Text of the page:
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I Love It When A Five-Year Plan Comes Together

For the dedicated follower of controversy, this (PDF link) is required reading. Ladies and gentlemen, the Office of Institutional Equity and Diversity’s Five-Year Diversity Plan: it’s what we’re all going to be screaming at each other about next year.

(By the way, I would like to take this opportunity to declare a pre-emptive moratorium on “five-year plan” jokes. Seriously, couldn’t they have picked a different number?)

Released without fanfare (and, coincidentally enough, one day before the final University Senate meeting of the year) to an uncritical write-up from the ODE, the brouhaha surrounding this document has been steadily building over the last couple of weeks as more people have actually gotten a chance to read it. (Including, as detailed here, some who were rather upset to learn that they had supposedly been involved in writing it.) Put simply, it is an audacious institutional power grab on the part of the OIED – as the plan currently reads, they would have a say in the funding of new academic positions, hiring decisions, tenure review, salary levels, and virtually every significant operational aspect of every University department. The standard by which all departments will be judged is the nebulously-defined one of “cultural competency”, and you won’t need three guesses to figure out which branch of the University administration will be in charge of deciding who is “culturally competent” and who is not.

This is, as they say, developing – and it’s likely to get interesting before too long. First salvo: the MCC is apparently holding a demonstration in the EMU amphitheater at 2 PM today in support of the plan. Hold on to your hats, folks.

  1. Big M says:

    And if you happen to take a look at today’s Dirty, you’ll see a letter from some half-wit at the CALC…of whatever they are called.

    I have an exceprt from it written over at my blog:

  2. Danimal says:

    Rather unfair to make a five-year-plan joke in your headline, and then declare a moratorium on such jokes. Stalinist blogging!

  3. JohnH says:

    I loved it when they posted the lists of departments, along with the number of non-white faculty members. They would decry this department for not having any, and some other department for only having 1-2 etc.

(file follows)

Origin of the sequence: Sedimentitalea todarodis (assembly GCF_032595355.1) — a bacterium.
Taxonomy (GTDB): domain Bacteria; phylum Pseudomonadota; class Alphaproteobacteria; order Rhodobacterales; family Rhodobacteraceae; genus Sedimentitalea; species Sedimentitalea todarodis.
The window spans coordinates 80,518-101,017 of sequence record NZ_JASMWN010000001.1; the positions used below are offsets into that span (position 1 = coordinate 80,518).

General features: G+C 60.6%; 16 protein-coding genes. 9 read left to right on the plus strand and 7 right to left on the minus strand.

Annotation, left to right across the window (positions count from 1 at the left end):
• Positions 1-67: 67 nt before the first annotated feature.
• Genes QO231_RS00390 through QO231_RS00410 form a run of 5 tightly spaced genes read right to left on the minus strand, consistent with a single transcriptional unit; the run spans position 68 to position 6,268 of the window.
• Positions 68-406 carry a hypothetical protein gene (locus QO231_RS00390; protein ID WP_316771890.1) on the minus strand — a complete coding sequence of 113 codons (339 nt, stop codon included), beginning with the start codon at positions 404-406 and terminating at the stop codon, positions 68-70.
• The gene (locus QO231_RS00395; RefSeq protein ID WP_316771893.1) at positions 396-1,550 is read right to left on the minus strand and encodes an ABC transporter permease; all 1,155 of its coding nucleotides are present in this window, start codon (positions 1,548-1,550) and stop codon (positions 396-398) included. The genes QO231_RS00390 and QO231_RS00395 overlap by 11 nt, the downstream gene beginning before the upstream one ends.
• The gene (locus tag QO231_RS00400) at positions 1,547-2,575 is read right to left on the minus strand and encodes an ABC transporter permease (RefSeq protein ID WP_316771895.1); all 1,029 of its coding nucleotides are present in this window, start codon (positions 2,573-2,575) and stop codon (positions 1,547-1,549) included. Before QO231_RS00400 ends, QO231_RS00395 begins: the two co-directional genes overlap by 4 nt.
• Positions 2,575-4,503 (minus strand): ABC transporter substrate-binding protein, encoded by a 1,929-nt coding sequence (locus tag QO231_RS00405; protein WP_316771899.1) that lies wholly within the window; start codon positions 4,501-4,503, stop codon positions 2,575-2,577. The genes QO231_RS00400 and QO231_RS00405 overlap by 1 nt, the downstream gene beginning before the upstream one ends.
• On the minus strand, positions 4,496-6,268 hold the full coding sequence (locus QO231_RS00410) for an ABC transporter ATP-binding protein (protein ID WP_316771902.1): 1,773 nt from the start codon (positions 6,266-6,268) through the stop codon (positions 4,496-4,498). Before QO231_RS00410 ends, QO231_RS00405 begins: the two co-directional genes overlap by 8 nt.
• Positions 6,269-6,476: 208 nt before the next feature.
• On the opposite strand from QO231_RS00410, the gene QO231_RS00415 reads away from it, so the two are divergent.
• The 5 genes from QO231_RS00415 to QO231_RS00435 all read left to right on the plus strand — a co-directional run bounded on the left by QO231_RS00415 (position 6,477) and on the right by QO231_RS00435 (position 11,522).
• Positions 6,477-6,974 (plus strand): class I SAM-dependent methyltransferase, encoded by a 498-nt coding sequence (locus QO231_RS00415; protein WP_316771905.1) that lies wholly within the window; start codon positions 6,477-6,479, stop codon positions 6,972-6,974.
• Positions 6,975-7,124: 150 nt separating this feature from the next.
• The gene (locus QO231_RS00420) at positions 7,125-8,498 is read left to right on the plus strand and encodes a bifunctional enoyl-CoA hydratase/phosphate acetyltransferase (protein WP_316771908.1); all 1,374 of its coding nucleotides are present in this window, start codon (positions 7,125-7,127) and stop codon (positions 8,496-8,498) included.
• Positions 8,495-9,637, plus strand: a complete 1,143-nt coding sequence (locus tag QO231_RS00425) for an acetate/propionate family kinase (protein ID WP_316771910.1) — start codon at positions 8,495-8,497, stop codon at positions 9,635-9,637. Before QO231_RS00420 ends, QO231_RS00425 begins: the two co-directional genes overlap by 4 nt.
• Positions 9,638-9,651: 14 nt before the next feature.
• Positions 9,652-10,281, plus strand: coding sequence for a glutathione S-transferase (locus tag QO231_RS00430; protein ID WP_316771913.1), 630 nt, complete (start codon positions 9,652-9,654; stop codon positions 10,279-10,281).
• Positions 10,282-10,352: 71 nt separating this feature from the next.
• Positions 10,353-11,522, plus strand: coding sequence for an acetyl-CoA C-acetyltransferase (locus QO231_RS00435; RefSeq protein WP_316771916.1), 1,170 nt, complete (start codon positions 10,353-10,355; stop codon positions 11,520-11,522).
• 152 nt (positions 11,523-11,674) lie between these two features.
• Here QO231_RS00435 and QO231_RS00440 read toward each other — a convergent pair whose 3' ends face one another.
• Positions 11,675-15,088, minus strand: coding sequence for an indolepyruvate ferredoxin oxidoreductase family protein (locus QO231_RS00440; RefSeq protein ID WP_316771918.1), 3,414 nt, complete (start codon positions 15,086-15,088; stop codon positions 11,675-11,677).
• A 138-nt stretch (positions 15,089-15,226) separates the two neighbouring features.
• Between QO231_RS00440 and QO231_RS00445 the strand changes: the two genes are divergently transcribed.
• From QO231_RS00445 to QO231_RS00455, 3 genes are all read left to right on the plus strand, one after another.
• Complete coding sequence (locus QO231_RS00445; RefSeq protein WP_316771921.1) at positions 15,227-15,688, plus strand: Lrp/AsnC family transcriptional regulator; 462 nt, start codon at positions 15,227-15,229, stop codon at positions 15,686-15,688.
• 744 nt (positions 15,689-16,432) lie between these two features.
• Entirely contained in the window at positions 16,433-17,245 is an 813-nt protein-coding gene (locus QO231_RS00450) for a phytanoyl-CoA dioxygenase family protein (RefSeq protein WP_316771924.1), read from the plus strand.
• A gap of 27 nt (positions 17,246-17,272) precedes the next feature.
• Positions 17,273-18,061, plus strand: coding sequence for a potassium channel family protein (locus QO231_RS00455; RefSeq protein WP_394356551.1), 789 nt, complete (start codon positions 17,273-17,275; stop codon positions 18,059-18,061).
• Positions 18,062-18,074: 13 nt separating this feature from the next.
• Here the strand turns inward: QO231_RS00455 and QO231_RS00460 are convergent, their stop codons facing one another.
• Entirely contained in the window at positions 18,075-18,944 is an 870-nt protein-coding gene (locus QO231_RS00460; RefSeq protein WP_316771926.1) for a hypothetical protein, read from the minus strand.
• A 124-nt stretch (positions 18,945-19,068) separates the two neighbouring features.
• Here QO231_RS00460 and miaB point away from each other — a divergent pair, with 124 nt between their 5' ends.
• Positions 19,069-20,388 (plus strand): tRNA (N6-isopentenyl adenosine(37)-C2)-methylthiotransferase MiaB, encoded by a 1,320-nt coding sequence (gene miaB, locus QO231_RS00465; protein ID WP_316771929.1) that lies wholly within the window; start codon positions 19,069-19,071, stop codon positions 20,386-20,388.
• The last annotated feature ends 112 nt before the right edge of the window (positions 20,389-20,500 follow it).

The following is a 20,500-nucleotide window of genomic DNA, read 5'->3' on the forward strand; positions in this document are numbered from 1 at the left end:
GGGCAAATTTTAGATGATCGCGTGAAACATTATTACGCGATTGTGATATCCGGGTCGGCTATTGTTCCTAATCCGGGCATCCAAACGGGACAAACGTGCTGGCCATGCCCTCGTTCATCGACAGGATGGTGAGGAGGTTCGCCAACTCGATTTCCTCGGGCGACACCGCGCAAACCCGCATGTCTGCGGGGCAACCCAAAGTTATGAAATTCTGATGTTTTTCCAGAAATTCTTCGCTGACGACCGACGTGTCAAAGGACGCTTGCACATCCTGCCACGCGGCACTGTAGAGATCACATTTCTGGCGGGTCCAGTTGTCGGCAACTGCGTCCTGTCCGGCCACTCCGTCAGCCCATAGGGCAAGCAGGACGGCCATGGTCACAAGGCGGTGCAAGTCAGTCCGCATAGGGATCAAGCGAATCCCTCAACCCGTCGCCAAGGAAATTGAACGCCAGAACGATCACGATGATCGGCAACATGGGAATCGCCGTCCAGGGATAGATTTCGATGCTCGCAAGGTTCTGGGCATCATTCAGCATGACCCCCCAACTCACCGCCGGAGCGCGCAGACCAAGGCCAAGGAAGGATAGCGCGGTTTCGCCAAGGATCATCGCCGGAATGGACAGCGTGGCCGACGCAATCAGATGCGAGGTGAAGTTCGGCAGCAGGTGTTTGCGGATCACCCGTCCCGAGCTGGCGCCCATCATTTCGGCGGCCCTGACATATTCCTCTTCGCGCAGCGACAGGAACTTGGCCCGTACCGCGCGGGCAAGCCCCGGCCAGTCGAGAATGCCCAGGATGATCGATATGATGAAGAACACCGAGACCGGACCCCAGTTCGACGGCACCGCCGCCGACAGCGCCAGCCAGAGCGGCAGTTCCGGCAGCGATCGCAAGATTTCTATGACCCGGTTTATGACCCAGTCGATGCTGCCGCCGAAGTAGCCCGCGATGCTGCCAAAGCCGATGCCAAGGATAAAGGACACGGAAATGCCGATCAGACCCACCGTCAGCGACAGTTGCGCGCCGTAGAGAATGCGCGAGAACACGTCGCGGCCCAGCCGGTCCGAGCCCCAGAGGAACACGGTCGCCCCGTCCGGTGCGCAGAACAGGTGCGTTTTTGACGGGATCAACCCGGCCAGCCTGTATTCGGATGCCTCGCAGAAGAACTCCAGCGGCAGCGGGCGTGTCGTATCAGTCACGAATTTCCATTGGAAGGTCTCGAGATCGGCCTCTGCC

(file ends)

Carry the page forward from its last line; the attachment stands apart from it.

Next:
One year, I walked up and pointed out that they had a poster up saying that the Religious Studies department was ‘not diverse’ because they only had one professor who wasn’t white. I asked the person at their little desk how many ‘ethnically diverse’ profs that department should have. They responded ‘at least 4!’

    At which point I mentioned the entire department only had 3 faculty members.

  4. Casey says:

    If you want to read anything by Reinhard, I suggest you skip every third word. He insists on constantly hyperbolizing to make whatever point he’s trying to conjure, so a complete reading of the text is unneccesary.

  5. Timothy says:

    Operationally defined, cultural competence is the integration and transformation of knowledge about individuals and groups of people into specific standards, policies, practices, and attitudes used in appropriate cultural settings to increase the quality of services; thereby producing better outcomes (Davis, 1997 referring to health outcomes).
    Re-education? Is this come up with in camps? I mean do we really need training to know not to be assholes to our coworkers? Jesus Jumped Up Christ on a pogo stick, batman!

  6. Ian says:

    Good post, Michael. I just went back and read my own post and can’t believe how many times I used the word “but”. I think Movable Type needs a built-in editor, heh.

  7. Michael G says:


    I pretty much agree with that take on it. Reinhard does get a little too far into the Jim Crow comparisons.